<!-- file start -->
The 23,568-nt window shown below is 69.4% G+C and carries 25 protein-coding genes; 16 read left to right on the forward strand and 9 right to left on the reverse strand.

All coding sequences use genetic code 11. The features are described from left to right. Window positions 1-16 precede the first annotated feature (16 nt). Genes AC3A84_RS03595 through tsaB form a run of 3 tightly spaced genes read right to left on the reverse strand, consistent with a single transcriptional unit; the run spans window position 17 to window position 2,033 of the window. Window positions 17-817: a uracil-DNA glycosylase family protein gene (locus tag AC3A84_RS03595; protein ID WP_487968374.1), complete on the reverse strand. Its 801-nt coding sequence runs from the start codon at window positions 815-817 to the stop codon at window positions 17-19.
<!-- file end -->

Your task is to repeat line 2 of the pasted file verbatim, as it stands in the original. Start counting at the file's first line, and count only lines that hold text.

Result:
All coding sequences use genetic code 11. The features are described from left to right. Window positions 1-16 precede the first annotated feature (16 nt). Genes AC3A84_RS03595 through tsaB form a run of 3 tightly spaced genes read right to left on the reverse strand, consistent with a single transcriptional unit; the run spans window position 17 to window position 2,033 of the window. Window positions 17-817: a uracil-DNA glycosylase family protein gene (locus tag AC3A84_RS03595; protein ID WP_487968374.1), complete on the reverse strand. Its 801-nt coding sequence runs from the start codon at window positions 815-817 to the stop codon at window positions 17-19.